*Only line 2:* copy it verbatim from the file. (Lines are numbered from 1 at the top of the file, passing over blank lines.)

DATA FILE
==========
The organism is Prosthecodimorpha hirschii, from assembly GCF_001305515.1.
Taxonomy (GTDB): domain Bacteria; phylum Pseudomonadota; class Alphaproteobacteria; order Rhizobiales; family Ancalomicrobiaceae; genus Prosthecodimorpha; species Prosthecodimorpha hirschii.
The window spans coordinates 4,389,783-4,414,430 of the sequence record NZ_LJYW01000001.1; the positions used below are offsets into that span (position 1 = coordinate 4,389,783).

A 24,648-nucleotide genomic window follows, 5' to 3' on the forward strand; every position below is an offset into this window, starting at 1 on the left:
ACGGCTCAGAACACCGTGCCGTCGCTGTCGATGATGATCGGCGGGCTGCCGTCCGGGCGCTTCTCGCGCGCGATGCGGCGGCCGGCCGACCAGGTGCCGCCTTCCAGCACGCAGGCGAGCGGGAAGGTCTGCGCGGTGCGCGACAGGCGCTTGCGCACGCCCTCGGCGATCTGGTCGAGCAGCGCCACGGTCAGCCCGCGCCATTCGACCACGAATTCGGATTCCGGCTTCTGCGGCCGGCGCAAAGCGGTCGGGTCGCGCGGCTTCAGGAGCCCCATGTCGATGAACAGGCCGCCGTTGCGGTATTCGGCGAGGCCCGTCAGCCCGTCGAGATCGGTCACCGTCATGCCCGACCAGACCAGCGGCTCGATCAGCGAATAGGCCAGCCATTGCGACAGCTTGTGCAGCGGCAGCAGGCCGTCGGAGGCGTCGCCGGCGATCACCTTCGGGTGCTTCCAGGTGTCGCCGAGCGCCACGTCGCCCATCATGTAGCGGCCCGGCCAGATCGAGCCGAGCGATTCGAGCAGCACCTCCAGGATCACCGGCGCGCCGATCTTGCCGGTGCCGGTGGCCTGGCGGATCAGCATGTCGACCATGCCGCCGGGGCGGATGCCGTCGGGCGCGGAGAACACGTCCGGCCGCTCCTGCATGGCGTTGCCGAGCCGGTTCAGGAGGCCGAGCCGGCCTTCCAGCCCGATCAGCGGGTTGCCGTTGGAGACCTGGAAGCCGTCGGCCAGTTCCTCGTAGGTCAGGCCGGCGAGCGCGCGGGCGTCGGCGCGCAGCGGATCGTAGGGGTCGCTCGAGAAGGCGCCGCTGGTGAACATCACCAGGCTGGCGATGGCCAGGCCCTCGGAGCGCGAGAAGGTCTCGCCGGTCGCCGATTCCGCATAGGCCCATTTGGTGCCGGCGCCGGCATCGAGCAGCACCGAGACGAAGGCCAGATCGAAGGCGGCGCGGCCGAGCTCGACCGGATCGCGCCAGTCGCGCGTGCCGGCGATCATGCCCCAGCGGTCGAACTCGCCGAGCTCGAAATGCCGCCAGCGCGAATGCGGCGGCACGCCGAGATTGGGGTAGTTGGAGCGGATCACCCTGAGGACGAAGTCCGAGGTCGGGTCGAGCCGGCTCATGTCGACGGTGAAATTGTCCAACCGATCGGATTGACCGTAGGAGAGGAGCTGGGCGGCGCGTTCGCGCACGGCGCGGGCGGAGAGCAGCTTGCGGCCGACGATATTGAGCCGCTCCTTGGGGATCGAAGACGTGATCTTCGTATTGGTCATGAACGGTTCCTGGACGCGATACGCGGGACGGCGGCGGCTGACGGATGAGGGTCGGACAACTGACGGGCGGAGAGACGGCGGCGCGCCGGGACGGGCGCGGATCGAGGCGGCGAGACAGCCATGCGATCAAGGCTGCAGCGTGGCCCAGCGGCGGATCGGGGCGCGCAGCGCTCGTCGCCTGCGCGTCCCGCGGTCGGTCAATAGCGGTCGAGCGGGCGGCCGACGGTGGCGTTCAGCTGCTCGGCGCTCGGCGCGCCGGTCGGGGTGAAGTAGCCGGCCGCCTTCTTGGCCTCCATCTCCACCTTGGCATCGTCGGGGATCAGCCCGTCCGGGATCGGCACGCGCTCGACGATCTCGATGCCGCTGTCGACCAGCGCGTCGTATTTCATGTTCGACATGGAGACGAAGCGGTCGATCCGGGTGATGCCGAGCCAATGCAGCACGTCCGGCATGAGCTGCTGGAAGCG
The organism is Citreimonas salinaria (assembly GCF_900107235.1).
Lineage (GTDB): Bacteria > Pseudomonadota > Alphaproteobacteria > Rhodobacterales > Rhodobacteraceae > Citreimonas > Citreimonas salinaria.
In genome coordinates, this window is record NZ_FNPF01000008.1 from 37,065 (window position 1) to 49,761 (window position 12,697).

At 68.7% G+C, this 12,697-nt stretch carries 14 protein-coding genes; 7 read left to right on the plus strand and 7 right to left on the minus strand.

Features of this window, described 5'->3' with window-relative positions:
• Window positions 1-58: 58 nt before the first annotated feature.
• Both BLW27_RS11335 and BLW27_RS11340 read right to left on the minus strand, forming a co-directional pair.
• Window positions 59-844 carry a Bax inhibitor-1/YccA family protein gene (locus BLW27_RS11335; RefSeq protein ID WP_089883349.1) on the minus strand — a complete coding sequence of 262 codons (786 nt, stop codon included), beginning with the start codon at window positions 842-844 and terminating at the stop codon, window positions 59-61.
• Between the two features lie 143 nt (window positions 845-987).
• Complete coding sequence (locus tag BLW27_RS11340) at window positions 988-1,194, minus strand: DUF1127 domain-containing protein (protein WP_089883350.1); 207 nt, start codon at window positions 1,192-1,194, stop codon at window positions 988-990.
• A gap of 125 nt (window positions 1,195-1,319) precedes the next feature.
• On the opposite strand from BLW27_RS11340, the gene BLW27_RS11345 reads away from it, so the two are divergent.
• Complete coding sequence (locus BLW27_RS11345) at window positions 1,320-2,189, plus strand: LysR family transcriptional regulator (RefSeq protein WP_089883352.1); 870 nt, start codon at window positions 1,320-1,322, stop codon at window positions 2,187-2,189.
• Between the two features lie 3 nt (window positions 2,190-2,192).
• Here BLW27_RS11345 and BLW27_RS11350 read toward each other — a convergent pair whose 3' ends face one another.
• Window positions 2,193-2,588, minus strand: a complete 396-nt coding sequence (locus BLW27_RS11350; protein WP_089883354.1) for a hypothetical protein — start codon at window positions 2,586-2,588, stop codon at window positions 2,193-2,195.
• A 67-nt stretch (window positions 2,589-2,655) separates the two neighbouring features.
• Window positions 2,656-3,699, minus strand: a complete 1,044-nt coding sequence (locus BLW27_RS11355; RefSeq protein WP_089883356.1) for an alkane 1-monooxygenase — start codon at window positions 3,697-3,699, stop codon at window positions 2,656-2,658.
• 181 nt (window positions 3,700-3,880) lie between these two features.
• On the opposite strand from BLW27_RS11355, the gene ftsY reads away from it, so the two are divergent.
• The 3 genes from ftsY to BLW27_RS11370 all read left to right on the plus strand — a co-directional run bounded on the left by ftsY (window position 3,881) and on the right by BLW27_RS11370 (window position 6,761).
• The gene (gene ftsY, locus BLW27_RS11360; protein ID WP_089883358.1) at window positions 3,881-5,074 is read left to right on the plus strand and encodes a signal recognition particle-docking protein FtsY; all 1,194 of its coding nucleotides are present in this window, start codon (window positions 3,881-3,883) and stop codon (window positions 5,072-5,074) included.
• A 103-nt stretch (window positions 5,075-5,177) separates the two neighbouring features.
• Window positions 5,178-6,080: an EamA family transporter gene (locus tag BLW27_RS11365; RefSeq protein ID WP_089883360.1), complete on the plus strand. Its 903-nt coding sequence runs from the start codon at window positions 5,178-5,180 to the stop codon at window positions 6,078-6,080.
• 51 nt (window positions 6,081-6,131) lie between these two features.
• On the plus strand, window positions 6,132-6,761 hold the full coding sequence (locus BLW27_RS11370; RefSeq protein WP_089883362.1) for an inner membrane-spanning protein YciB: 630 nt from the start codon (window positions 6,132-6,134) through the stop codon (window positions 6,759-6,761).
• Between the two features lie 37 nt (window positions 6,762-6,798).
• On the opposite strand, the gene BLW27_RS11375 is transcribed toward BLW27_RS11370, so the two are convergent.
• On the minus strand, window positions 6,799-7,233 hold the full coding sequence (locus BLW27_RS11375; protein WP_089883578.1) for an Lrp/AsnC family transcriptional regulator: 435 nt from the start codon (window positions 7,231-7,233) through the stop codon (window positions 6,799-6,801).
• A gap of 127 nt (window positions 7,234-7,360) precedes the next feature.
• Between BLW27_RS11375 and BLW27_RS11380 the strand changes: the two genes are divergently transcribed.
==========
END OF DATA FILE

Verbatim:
Taxonomy (GTDB): domain Bacteria; phylum Pseudomonadota; class Alphaproteobacteria; order Rhizobiales; family Ancalomicrobiaceae; genus Prosthecodimorpha; species Prosthecodimorpha hirschii.